If geeks love it, we’re on it

Does Service Pack 2 slow you down?

Does Service Pack 2 slow you down?


Does Service Pack 2 slow you down?

Microsoft released Service Pack 2 and millions installed it. Did boat anchors come with the enhancements? We threw 108 benchmarks at Service Pack 1 and Service Pack 2 in an attempt to declare a winner.

Does the old saying go “newer, better, faster” or “you can only rework the plumbing so many times”? Service Pack 2 brought enhancements to Windows XP including a very handy pop-up stopper and the much needed firewall security. A new Service Pack does improve upon some features of an operating system besides plugging up the holes but do the improvements come as extra weight or is some code jettisoned in favor of newer, leaner code?

A comparison between the Service Pack 1 clean install and Service Pack 2 clean install shows 4 extra processes and 42 extra megabytes added to SP2 on the test system.

Service Pack 1

Service Pack 2

Benchmarks

The test systems

  • AMD Athlon 64 3800+ Processor (32-bit mode)
  • MSI K8T Neo2 MS-6702E ver 1 ATX mainboard
  • ATI 9800 PRO 256 MB Video Card Catalyst 4.9 drivers (Default settings)
  • 2 x 512 MB Corsair PC3200LL TwinX DDR RAM in DIMM 1 and 3
  • LG 8x DVD+/-RW.
  • 120 GB Seagate SATA Hard Drive
  • Samsung 950p 19″ Monitors
  • USB Keyboard and MX700 Optical Mouse
  • Retail HSF
  • AMK PC67 PC case (window, fans, cables, loom)
  • Enermax 465 Watt FC PSU
  • Windows XP Professional Service Pack SP1 – Listed in graphs as AMD 3800+ (SP1)
  • Windows XP Professional Service Pack SP1&2 – Listed in graphs as AMD 3800+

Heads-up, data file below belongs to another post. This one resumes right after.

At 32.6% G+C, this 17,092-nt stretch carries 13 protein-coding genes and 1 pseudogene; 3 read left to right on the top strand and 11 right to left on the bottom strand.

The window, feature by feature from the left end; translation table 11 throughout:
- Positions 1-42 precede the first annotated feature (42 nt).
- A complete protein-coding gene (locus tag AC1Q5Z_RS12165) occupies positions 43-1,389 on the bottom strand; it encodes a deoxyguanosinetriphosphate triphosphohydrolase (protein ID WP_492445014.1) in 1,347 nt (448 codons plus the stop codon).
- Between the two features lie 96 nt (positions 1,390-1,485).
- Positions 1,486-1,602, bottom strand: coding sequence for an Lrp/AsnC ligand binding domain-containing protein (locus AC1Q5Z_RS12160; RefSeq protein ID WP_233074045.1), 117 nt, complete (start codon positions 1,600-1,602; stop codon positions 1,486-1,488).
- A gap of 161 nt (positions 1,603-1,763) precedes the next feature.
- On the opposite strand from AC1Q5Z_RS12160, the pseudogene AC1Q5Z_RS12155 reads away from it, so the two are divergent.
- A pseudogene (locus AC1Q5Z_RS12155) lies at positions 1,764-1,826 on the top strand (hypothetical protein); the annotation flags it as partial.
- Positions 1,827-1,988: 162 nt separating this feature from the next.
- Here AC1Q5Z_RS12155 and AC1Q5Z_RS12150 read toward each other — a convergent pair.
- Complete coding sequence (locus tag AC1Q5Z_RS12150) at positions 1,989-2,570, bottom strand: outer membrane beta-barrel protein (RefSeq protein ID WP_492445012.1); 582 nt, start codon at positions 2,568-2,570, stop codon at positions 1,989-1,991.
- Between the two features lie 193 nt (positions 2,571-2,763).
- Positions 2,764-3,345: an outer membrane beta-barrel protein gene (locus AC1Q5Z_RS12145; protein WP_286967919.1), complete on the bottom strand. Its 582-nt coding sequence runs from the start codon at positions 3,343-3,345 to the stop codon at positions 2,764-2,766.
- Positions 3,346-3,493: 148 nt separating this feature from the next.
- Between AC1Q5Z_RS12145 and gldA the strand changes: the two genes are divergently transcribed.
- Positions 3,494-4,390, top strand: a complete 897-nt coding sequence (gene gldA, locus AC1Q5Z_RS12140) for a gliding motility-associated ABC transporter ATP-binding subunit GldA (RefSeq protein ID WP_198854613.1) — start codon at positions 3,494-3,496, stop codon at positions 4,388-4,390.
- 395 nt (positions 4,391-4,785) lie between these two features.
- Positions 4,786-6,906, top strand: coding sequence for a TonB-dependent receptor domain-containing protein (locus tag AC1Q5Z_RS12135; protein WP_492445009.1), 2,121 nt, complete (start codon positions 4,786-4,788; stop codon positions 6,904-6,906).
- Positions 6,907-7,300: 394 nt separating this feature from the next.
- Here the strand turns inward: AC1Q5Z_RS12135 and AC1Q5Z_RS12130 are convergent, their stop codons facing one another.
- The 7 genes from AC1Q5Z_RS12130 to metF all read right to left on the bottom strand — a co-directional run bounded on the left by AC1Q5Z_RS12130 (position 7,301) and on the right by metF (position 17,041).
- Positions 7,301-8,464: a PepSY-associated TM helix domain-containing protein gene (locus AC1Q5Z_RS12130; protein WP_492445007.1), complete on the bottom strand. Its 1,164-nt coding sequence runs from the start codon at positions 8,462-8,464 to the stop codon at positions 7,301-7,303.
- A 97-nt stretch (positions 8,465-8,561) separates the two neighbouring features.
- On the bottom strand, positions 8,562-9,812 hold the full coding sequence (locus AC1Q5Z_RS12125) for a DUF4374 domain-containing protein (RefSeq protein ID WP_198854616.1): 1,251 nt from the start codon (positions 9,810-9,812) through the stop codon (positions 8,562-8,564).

Programs used

Catalyst settings: let application decide for Anti-Aliasing/Anisotropic filtering, quality texture preference, quality midimap detail level, no smartshader or truform. AGP aperture
was set to 256 MB. Windows visual effects
was set to ADJUST FOR BEST PERFORMANCE. Pagefile set to 1024 MB min/max. System Restore set to off.

Individual performance will vary with any particular or specific timings or
tweaks enabled by you. All programs were benchmarked with initial monitor
settings at 1024×768@75Hz. Your own mileage may very.

3DMark 2003

3D Mark 2003 was originally designed to measure performance specifically in
shader-heavy titles.

3dmark03

3DMark 2005

3D Mark 2005 takes advantage of more DirectX 9 functionality that many new game titles are using.

3dmark05

Aquamark3

Aquamark3 is a benchmark from Massive Development. For the most part
it is a DirectX 8.1 benchmark though it is run with DirectX 90c installed. Four
measurement sets were used. The first has high and low detail with Anti Aliasing
and Anisotropic filtering turned off. The second has high and low detail with
Anti-Aliasing (6x) and Anisotropic filtering (16x) set at max.

aquamark_off_off_low

aquamark_off_off_high

aquamark_6x_16x_low

aquamark_6x_16x_high

GL Excess

GL Excess is an OPENGL benchmark that is optimized for DX8.1.

glexcess

Quake III high quality

Quake III still continues to hang around. This benchmark is one that
most can’t just let go of and it retains grandfather rights in the community.
Many of today’s games are based upon the Quake engine. The accuracy of this benchmark is becoming questionable with frame rates consistently around or over 300.

quake

Serious Sam

Serious Sam uses OPENGL.

sam

UT2003 Flyby

ut2003

UT2004 Benchmark

ut2004

Wolfenstein Enemy Territory: Railgun timedemo

Wolfenstein Enemy Territory uses an improved version of the heavily
modified Quake III engine from Return to Castle Wolfenstein. The Railgun time
demo results were recorded.

wolfenstein

X2 Rolling Demo

X2 – The Threat is a teaser with a benchmark option for Egosoft’s